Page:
I hope the organic food I purchase is “organic,” even though I KNOW all the food I eat is organic.
I realise that sounds confusing, but the word organic has many definitions.
The B.C. Government recently announced it would introduce regulations to govern the word’s use by food producers.
As we know, some farmers undergo extensive and expensive certification to demonstrate they’ve eliminated chemically made fertilizers, hormones and pesticides and genetically altered seed from their operations. Under B.C. and Canadian law, these producers may legally call their products “certified organic.”
Some other farmers eliminate the nasty stuff, but aren’t certified organic. These operations tend to be small and often lease farmland instead of owning it. Current regulations permit them to call their products organic, unsprayed, or pesticide free, provided they don’t market or sell their products outside B.C., or claim certification.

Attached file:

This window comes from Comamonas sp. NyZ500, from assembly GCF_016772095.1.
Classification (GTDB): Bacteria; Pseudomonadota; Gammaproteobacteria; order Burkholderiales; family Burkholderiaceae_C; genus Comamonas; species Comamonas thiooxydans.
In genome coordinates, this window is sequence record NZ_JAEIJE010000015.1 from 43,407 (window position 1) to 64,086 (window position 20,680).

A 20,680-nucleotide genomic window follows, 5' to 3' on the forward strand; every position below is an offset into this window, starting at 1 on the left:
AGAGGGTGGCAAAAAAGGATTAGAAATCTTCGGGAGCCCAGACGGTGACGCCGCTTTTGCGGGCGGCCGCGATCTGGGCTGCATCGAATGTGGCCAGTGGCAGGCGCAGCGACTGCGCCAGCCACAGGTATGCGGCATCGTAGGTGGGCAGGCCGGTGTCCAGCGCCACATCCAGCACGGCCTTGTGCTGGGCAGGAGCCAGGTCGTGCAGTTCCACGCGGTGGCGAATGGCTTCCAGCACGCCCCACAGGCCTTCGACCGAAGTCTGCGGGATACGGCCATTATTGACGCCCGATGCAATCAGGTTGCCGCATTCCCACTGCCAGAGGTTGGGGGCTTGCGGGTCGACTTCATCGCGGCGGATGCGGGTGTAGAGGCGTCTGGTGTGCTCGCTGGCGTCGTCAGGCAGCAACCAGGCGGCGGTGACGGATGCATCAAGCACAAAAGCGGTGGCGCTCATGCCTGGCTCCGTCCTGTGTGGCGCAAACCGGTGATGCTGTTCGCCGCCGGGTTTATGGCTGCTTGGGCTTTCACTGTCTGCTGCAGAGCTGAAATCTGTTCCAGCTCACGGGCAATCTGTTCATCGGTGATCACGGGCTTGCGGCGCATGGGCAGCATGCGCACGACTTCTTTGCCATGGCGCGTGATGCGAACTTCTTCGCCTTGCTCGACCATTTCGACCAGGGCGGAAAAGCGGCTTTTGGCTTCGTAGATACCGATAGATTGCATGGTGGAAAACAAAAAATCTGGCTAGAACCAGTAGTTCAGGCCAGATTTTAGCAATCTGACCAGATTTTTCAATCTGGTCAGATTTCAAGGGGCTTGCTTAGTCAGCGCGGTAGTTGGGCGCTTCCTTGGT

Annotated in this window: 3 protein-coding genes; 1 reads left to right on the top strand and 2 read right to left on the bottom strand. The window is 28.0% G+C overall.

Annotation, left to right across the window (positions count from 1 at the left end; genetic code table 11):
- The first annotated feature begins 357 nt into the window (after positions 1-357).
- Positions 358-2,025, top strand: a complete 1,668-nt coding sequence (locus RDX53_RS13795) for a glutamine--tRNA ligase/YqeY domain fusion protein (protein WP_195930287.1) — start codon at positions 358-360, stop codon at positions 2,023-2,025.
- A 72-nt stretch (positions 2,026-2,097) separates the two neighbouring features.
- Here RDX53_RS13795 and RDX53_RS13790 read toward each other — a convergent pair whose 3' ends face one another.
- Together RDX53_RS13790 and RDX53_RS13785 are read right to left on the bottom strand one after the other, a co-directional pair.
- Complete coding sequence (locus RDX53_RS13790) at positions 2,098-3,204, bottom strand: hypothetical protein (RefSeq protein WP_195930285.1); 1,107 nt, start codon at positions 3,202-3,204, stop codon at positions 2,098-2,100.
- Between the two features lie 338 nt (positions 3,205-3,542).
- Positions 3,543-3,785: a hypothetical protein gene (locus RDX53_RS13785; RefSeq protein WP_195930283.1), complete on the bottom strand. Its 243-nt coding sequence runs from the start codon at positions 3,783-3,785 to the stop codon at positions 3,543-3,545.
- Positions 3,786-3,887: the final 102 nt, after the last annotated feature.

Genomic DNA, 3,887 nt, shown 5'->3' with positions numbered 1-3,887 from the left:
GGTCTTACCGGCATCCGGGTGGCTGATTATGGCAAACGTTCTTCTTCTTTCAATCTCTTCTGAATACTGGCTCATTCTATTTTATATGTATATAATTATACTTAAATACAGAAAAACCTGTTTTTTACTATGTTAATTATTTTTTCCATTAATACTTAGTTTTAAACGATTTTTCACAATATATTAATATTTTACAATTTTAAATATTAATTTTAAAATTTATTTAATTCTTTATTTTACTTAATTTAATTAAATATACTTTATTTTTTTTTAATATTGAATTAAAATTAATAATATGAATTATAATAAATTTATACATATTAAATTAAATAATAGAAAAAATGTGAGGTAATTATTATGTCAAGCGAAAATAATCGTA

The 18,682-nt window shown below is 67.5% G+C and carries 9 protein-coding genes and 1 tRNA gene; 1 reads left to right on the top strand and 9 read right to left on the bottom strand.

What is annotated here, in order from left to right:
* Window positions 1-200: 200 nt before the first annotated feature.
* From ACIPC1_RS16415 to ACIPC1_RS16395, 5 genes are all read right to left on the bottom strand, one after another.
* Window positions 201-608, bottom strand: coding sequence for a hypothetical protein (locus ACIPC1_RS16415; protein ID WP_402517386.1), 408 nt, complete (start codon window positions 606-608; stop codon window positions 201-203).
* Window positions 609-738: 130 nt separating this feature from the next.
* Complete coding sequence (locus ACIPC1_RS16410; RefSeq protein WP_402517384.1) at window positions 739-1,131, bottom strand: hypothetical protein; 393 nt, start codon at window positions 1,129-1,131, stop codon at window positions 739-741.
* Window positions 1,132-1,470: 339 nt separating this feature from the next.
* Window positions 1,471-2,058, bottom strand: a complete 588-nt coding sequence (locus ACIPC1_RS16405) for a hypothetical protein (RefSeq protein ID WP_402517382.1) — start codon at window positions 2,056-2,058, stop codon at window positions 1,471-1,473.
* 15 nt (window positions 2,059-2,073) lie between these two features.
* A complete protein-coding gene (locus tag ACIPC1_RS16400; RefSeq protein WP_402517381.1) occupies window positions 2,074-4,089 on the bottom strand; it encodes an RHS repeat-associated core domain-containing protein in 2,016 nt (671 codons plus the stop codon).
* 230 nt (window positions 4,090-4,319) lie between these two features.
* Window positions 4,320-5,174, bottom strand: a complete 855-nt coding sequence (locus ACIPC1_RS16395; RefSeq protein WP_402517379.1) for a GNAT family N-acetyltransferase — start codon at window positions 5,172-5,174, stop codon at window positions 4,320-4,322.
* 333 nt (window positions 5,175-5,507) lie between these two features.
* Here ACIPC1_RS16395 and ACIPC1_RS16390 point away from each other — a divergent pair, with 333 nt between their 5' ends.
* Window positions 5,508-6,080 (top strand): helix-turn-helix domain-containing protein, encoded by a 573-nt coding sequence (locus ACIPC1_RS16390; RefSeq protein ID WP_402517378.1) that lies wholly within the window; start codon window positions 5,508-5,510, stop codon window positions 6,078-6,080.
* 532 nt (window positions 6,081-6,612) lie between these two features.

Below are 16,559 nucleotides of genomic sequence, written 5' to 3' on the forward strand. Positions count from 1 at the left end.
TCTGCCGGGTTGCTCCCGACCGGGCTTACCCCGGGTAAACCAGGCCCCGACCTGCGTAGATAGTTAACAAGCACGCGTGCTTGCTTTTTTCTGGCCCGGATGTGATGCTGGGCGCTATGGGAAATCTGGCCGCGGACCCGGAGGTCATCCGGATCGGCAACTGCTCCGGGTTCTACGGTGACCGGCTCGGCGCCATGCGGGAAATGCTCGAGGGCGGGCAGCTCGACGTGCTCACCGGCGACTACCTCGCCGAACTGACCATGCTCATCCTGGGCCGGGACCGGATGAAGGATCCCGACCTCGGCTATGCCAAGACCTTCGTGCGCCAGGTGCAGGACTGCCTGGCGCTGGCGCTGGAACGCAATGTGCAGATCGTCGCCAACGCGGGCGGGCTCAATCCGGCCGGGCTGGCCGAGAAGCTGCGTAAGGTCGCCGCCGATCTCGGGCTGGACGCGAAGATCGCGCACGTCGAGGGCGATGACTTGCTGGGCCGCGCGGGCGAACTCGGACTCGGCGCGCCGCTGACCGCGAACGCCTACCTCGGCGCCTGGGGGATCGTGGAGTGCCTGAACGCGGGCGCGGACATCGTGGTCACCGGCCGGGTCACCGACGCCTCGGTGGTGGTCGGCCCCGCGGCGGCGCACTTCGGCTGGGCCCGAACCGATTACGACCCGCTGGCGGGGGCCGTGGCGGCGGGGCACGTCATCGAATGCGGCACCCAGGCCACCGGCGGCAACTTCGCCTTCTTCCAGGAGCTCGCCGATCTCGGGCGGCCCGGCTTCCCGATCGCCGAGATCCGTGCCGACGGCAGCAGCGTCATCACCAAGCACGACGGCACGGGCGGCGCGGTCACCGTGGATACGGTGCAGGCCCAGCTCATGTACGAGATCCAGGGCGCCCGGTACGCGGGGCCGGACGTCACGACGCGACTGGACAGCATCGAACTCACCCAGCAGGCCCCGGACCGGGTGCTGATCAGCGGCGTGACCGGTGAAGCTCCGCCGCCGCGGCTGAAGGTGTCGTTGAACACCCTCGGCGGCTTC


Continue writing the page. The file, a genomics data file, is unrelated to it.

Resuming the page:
A third group of producers and sellers may exist who don’t use organic practices, but market their goods as such. The intended regulations mostly are meant to stifle these claims.
In these examples, we use Merriam-Webster’s definition of organic—“of, relating to, yielding, or involving the use of food produced with the use of feed or fertilizer of plant or animal origin without employment of chemically made fertilizers, growth stimulants, antibiotics, or pesticides.”
The dictionary’s other definitions of organic encompass broader meanings—for example, “of, relating to, or derived from living organisms” and “of, relating to, or containing carbon compounds.” These definitions turn the organic word-world into a muddy, microbe-infested swamp of connotation and implication….
Read the rest of this editorial at the Victoria Times Colonist….